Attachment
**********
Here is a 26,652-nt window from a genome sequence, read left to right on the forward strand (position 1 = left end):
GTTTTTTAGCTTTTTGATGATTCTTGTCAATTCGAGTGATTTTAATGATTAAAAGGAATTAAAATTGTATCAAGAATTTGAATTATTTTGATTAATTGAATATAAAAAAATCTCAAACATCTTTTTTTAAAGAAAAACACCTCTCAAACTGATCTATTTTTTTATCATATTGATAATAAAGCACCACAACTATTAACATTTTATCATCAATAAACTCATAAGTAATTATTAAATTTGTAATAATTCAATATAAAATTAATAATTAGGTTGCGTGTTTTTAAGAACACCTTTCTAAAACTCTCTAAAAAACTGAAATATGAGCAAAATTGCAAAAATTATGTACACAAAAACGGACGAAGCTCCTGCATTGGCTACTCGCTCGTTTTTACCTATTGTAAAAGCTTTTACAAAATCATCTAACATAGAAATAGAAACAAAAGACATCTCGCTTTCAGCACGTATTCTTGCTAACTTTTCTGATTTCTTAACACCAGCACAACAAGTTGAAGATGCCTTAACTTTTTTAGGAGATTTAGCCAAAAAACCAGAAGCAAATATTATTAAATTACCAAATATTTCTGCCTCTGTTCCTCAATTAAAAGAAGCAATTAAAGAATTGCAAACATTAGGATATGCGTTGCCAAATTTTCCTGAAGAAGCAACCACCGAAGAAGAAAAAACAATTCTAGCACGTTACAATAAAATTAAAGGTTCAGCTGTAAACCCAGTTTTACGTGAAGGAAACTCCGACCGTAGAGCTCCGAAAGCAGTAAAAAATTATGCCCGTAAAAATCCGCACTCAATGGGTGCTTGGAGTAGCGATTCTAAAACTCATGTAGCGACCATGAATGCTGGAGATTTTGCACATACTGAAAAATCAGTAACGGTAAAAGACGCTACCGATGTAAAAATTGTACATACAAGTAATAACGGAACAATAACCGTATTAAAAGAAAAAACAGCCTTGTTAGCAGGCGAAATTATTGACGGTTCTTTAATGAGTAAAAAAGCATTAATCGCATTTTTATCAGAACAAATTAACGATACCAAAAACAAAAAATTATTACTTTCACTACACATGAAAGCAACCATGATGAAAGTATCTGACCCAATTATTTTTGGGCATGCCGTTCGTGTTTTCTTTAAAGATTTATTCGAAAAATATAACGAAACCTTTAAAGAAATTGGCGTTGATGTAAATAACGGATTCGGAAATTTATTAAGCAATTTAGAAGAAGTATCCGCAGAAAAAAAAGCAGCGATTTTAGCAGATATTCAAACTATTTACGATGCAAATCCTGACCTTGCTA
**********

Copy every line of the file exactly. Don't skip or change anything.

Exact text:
Here is a 26,652-nt window from a genome sequence, read left to right on the forward strand (position 1 = left end):
GTTTTTTAGCTTTTTGATGATTCTTGTCAATTCGAGTGATTTTAATGATTAAAAGGAATTAAAATTGTATCAAGAATTTGAATTATTTTGATTAATTGAATATAAAAAAATCTCAAACATCTTTTTTTAAAGAAAAACACCTCTCAAACTGATCTATTTTTTTATCATATTGATAATAAAGCACCACAACTATTAACATTTTATCATCAATAAACTCATAAGTAATTATTAAATTTGTAATAATTCAATATAAAATTAATAATTAGGTTGCGTGTTTTTAAGAACACCTTTCTAAAACTCTCTAAAAAACTGAAATATGAGCAAAATTGCAAAAATTATGTACACAAAAACGGACGAAGCTCCTGCATTGGCTACTCGCTCGTTTTTACCTATTGTAAAAGCTTTTACAAAATCATCTAACATAGAAATAGAAACAAAAGACATCTCGCTTTCAGCACGTATTCTTGCTAACTTTTCTGATTTCTTAACACCAGCACAACAAGTTGAAGATGCCTTAACTTTTTTAGGAGATTTAGCCAAAAAACCAGAAGCAAATATTATTAAATTACCAAATATTTCTGCCTCTGTTCCTCAATTAAAAGAAGCAATTAAAGAATTGCAAACATTAGGATATGCGTTGCCAAATTTTCCTGAAGAAGCAACCACCGAAGAAGAAAAAACAATTCTAGCACGTTACAATAAAATTAAAGGTTCAGCTGTAAACCCAGTTTTACGTGAAGGAAACTCCGACCGTAGAGCTCCGAAAGCAGTAAAAAATTATGCCCGTAAAAATCCGCACTCAATGGGTGCTTGGAGTAGCGATTCTAAAACTCATGTAGCGACCATGAATGCTGGAGATTTTGCACATACTGAAAAATCAGTAACGGTAAAAGACGCTACCGATGTAAAAATTGTACATACAAGTAATAACGGAACAATAACCGTATTAAAAGAAAAAACAGCCTTGTTAGCAGGCGAAATTATTGACGGTTCTTTAATGAGTAAAAAAGCATTAATCGCATTTTTATCAGAACAAATTAACGATACCAAAAACAAAAAATTATTACTTTCACTACACATGAAAGCAACCATGATGAAAGTATCTGACCCAATTATTTTTGGGCATGCCGTTCGTGTTTTCTTTAAAGATTTATTCGAAAAATATAACGAAACCTTTAAAGAAATTGGCGTTGATGTAAATAACGGATTCGGAAATTTATTAAGCAATTTAGAAGAAGTATCCGCAGAAAAAAAAGCAGCGATTTTAGCAGATATTCAAACTATTTACGATGCAAATCCTGACCTTGCTA